Online charter school a good move for Crook County . . . for now
- Pamplin Media
- Central Oregonian - Features
n the Crook County School Board voted unanimously to approve the Insight On-line Charter School at the most recent school board meeting, they took a giant step toward providing students and their parents with educational options.
Although the charter school is not the only online school in Oregon, it is one of the first virtual charter schools. Insight is part of the K-12 family of on-line schools, which is one of the largest on-line schools in the nation. By tapping into their expertise, students in Crook County stand to gain access to a wider range of course offerings.
Virtual charter schools are likely to take off in Oregon due to educational reforms passed by the 2012 Oregon State Legislature. By getting in on the ground floor, the Crook County School District has positioned itself on the leading edge of what looks like a promising trend.
The program could theoretically attract students from anywhere in Oregon and seems to be an ideal option for place-bound students, students from remote areas, or for homeschoolers who are looking for a more structured curriculum.
Unfortunately, when the Oregon State Legislature implemented the reforms, they chose to not allow a student to enroll part time in a virtual charter school and part time in their local district. Had that option been available, the program would have been ideal for students who wished to take classes such as industrial arts, music, art, or physical education in the classroom while taking classes not offered by the district online. Had the legislature seen fit to provide that option, we would whole-heartedly endorse the new virtual school.
We believe that the charter school will fill a need for a select group of students and is good for the students of Crook County as a whole. However, the program as currently administered is not without pitfalls.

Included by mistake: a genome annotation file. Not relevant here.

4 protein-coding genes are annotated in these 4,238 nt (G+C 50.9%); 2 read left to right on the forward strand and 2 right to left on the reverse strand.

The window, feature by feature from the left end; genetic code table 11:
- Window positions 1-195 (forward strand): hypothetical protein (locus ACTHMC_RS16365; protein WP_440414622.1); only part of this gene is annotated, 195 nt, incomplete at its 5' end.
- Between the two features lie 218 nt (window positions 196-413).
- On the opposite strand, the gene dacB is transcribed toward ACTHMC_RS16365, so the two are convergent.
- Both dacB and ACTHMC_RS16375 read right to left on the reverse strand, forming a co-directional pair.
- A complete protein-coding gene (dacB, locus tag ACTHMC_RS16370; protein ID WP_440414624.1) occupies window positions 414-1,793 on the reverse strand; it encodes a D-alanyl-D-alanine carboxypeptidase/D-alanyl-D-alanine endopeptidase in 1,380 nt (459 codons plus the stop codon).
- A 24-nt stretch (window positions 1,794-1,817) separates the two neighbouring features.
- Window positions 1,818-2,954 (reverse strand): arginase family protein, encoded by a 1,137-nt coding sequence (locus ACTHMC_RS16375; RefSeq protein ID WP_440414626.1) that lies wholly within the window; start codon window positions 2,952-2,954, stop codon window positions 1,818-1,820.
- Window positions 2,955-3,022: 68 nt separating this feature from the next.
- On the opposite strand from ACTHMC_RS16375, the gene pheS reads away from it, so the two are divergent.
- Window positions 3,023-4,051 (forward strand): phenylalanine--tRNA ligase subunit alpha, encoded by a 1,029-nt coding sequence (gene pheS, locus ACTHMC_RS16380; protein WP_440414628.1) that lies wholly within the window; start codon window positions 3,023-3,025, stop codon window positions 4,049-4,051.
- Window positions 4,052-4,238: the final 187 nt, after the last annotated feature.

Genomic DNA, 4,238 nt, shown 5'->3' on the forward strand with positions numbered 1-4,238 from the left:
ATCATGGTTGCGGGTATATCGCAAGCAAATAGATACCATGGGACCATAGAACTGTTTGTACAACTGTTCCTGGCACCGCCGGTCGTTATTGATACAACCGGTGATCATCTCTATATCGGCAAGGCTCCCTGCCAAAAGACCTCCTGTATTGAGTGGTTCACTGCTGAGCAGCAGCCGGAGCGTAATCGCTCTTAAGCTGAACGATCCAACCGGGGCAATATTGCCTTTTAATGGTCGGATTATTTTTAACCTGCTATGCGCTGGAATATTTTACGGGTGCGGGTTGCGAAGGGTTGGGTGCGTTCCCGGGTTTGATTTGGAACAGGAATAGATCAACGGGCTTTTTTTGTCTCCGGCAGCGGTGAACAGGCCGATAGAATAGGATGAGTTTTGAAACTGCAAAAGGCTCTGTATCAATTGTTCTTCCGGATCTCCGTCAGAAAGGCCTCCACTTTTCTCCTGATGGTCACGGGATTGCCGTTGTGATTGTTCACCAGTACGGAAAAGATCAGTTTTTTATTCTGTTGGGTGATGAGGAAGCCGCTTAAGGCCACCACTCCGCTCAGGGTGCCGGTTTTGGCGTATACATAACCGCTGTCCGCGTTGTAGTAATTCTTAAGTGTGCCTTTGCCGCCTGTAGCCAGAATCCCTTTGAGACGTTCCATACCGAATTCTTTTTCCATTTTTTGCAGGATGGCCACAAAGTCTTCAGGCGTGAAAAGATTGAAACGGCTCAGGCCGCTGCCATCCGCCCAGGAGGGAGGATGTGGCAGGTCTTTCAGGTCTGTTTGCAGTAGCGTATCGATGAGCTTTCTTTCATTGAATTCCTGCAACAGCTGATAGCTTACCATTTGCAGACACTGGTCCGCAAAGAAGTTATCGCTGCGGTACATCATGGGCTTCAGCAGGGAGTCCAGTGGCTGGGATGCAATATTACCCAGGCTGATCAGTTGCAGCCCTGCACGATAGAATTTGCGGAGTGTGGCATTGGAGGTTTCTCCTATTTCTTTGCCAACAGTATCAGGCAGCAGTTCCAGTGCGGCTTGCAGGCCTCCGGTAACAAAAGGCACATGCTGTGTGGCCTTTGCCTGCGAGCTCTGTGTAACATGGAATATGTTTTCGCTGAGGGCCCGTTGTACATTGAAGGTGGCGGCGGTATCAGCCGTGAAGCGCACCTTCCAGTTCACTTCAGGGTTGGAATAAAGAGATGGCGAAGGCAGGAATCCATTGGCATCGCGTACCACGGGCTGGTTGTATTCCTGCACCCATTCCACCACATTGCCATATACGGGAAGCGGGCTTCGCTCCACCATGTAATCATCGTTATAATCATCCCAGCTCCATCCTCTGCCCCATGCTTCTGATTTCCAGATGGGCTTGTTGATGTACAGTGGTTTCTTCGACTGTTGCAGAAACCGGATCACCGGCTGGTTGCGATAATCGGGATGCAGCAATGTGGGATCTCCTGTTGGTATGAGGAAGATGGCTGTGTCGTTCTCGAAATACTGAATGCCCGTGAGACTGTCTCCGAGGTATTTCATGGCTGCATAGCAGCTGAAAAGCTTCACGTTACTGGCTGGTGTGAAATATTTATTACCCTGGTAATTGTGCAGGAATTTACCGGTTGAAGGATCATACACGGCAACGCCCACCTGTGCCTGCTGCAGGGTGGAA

When a grade school student in Oregon enrolls in a charter school, 80 percent of their state funding goes to the charter school and only 20 percent goes to the school district. When a middle school or high school student enrolls in a charter school, the portion of state funding going to the charter school jumps from 80 percent to 95 percent. That means that for every in-district student that enrolls in the charter school, the district would need approximately 18 out-of-district students to enroll in the program in order to not see a drop in state funding. Crook County students who choose to register for the program will still be provided with one class per term in an actual classroom. In order to ensure the financial health of a school district, no more than 3 percent of a district’s students will be allowed to enroll in a virtual school.
If students from outside of the Crook County School District sign up for the program, then the school district will receive a portion of state funding for that student. If the district can attract a sizeable number of out-of-district students with the new offerings, then that could benefit the district financially. By contrast, if most of the students signing up for the program come from within the Crook County School District, the program could end up costing the district funding.
We may need to wait for several years before the full economic impact of the new program becomes clear. In the meantime, what is clear is that the Crook County School District has taken a bold step that appears to be in the best interest of students in the district.